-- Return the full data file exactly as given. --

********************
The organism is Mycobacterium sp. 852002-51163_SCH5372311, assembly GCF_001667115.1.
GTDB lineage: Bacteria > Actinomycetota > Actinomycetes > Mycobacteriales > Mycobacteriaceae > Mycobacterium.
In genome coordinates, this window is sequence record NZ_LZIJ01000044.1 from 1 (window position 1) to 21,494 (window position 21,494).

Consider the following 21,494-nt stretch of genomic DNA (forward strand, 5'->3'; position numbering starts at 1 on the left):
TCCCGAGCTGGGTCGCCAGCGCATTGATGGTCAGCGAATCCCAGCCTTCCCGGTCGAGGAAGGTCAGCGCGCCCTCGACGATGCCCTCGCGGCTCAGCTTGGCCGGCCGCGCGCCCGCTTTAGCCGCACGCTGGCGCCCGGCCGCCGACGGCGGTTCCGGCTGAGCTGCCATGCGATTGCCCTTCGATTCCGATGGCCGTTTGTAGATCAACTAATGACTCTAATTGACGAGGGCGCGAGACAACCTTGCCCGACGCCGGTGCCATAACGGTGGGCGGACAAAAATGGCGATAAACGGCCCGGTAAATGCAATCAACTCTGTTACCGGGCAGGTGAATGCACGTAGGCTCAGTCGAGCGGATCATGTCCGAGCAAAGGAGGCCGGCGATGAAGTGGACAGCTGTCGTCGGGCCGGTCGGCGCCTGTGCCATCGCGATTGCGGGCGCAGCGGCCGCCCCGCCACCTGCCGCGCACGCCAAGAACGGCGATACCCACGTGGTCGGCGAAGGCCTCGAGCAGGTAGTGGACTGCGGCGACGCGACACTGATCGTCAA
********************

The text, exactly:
The organism is Mycobacterium sp. 852002-51163_SCH5372311, assembly GCF_001667115.1.
GTDB lineage: Bacteria > Actinomycetota > Actinomycetes > Mycobacteriales > Mycobacteriaceae > Mycobacterium.
In genome coordinates, this window is sequence record NZ_LZIJ01000044.1 from 1 (window position 1) to 21,494 (window position 21,494).

Consider the following 21,494-nt stretch of genomic DNA (forward strand, 5'->3'; position numbering starts at 1 on the left):
TCCCGAGCTGGGTCGCCAGCGCATTGATGGTCAGCGAATCCCAGCCTTCCCGGTCGAGGAAGGTCAGCGCGCCCTCGACGATGCCCTCGCGGCTCAGCTTGGCCGGCCGCGCGCCCGCTTTAGCCGCACGCTGGCGCCCGGCCGCCGACGGCGGTTCCGGCTGAGCTGCCATGCGATTGCCCTTCGATTCCGATGGCCGTTTGTAGATCAACTAATGACTCTAATTGACGAGGGCGCGAGACAACCTTGCCCGACGCCGGTGCCATAACGGTGGGCGGACAAAAATGGCGATAAACGGCCCGGTAAATGCAATCAACTCTGTTACCGGGCAGGTGAATGCACGTAGGCTCAGTCGAGCGGATCATGTCCGAGCAAAGGAGGCCGGCGATGAAGTGGACAGCTGTCGTCGGGCCGGTCGGCGCCTGTGCCATCGCGATTGCGGGCGCAGCGGCCGCCCCGCCACCTGCCGCGCACGCCAAGAACGGCGATACCCACGTGGTCGGCGAAGGCCTCGAGCAGGTAGTGGACTGCGGCGACGCGACACTGATCGTCAA